IMF head resigns over sex scandal
"It is with infinite sadness that I feel compelled today to present to the executive board my resignation from my post of managing director of the IMF," his letter to International Monetary Fund reads.
In the letter, Strauss-Kahn denies all the accusations against him and says that he will fight for his innocence in order to protect the International Monetary Fund’s reputation.
"I want to protect this institution which I have served with honor and devotion and especially – especially – I want to devote all my strength, all my time and all my energy to proving my innocence," he said.
Dominique Strauss-Kahn is accused of sexually assaulting and attempting to rape a chambermaid at a New York hotel. The maid, a 32-year-old immigrant from Guinea, said that Strauss-Kahn attacked her in his room while she was cleaning.
A new witness has recently emerged in Dominique Strauss-Kahn’s case, Le Figaro newspaper reported on Thursday. This is another employee of the Sofitel hotel, where the incident occurred, and the investigative team hopes he will help to shed more light on the case.
Strauss-Kahn, who has been kept at Rikers Island prison since Monday, made the second bail appeal on Wednesday. The bail hearing is expected to take place on Thursday.
His lawyers are proposing a $1 million bond for his release. In case Dominique Strauss-Kahn is released, he will be confined to his daughter’s home in Manhattan and will have to wear a special tracking bracelet on his leg.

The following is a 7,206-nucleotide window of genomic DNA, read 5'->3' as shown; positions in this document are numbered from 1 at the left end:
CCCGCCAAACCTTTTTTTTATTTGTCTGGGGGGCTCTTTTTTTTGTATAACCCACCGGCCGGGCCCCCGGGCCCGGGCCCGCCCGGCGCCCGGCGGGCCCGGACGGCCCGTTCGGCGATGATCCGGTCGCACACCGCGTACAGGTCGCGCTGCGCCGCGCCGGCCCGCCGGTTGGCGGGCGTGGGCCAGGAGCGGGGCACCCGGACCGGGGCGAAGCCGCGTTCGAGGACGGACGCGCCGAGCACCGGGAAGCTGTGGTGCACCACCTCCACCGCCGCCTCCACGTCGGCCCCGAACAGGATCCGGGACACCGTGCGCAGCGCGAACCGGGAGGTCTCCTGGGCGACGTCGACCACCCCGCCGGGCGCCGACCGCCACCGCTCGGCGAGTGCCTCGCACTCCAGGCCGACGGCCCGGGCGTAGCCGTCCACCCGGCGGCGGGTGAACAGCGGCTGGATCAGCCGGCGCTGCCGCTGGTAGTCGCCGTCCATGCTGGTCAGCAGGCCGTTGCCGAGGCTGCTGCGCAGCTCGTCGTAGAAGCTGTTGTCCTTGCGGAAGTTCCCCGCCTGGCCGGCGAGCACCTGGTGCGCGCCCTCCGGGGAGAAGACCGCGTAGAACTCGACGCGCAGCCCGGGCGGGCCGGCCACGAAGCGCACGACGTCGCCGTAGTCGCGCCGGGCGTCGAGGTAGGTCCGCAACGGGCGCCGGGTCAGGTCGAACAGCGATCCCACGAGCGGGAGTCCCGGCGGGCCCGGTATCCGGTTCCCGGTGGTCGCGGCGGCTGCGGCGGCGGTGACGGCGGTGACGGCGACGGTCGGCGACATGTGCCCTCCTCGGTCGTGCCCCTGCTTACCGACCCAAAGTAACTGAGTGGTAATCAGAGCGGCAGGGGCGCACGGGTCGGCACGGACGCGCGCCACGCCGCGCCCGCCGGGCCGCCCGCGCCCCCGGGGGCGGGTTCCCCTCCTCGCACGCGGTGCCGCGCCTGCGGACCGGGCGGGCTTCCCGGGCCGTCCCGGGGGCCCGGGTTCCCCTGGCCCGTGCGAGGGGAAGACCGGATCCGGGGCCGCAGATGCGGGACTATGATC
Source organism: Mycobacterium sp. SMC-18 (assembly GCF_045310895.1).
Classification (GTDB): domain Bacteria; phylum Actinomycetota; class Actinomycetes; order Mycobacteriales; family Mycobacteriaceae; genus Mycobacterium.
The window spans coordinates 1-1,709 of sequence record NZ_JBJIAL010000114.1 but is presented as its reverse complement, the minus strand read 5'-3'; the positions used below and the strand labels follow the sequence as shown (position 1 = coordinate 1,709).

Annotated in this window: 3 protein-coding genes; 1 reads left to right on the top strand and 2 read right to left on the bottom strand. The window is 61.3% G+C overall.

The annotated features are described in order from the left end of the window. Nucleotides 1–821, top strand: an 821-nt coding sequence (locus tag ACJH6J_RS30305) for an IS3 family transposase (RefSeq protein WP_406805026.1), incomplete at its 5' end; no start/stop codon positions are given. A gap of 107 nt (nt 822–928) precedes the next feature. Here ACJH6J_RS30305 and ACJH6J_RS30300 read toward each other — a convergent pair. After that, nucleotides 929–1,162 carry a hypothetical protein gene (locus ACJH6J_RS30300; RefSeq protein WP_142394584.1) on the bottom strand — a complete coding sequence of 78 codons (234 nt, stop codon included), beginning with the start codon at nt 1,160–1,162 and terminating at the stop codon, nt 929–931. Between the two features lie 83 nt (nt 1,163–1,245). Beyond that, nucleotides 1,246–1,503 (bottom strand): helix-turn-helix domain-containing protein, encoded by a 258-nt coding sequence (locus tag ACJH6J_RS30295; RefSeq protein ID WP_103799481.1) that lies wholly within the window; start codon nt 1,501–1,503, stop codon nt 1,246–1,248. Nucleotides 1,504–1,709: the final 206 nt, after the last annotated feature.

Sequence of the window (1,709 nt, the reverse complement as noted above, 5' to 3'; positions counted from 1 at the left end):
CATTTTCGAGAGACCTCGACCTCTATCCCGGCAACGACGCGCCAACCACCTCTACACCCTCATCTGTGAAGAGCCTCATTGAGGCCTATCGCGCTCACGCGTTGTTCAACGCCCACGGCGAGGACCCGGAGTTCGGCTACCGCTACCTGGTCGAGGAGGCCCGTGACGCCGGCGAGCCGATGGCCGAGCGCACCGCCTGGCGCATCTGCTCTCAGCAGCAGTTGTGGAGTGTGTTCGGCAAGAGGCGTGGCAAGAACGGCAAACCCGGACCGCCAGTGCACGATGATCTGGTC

According to Strauss-Kahn’s lawyer William W. Taylor III, his client’s mood is "serious but good," AP reports. "He is a strong man and he's committed to seeing this through," Taylor told journalists.
Prior to the resignation, now former IMF executive had faced a mounting pressure to step down. On Wednesday, just hours before the announcement, protesters and women’s rights activists gathered in Washington DC demanding his resignation.
"The International Monetary Fund has a direct impact on the everyday lives of women in countries all over the world, its disrespectful to those women for him to remain at the head of the IMF," Terry O'Neill, president of the National Organization for Women, was quoted by AP as saying.
The IMF announced that it is currently choosing a new leader, while John Lipsky is performing as the role of acting managing director.
The pause is fueling media speculation on who will be appointed as a new IMF head. According to the Wall Street Journal, French Finance Minister Christine Lagarde comes as the leading contender to replace Strauss-Kahn. The source said, though, that there might be some other candidates emerging from developing countries.
Lagarde has refused to comment on reports of her candidacy for the position.
South Africa’s finance minister Pravin Gordhan said that Strauss-Kahn should be replaced by a non-European candidate. "Europe must be alive to the change in the world," Gordhan was quoted by The Daily Telegraph as saying. "There are fundamental changes happening in the world."